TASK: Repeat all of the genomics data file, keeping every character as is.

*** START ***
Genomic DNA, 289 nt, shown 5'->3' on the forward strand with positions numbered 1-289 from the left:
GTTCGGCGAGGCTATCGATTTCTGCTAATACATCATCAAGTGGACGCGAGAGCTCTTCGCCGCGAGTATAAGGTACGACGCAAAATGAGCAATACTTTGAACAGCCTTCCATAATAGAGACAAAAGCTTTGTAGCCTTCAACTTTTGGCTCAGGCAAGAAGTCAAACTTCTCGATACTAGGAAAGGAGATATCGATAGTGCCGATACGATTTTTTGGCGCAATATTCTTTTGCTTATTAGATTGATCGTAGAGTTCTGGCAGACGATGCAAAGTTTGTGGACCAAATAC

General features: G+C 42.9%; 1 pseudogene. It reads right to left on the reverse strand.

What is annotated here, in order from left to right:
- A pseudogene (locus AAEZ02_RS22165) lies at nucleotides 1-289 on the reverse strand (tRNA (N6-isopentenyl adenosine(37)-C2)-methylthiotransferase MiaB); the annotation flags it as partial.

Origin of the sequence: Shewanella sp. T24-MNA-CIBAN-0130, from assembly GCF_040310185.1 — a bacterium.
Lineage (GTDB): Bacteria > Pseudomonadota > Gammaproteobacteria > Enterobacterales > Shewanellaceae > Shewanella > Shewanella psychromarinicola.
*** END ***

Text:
Genomic DNA, 289 nt, shown 5'->3' on the forward strand with positions numbered 1-289 from the left:
GTTCGGCGAGGCTATCGATTTCTGCTAATACATCATCAAGTGGACGCGAGAGCTCTTCGCCGCGAGTATAAGGTACGACGCAAAATGAGCAATACTTTGAACAGCCTTCCATAATAGAGACAAAAGCTTTGTAGCCTTCAACTTTTGGCTCAGGCAAGAAGTCAAACTTCTCGATACTAGGAAAGGAGATATCGATAGTGCCGATACGATTTTTTGGCGCAATATTCTTTTGCTTATTAGATTGATCGTAGAGTTCTGGCAGACGATGCAAAGTTTGTGGACCAAATAC

General features: G+C 42.9%; 1 pseudogene. It reads right to left on the reverse strand.

What is annotated here, in order from left to right:
- A pseudogene (locus AAEZ02_RS22165) lies at nucleotides 1-289 on the reverse strand (tRNA (N6-isopentenyl adenosine(37)-C2)-methylthiotransferase MiaB); the annotation flags it as partial.

Origin of the sequence: Shewanella sp. T24-MNA-CIBAN-0130, from assembly GCF_040310185.1 — a bacterium.
Lineage (GTDB): Bacteria > Pseudomonadota > Gammaproteobacteria > Enterobacterales > Shewanellaceae > Shewanella > Shewanella psychromarinicola.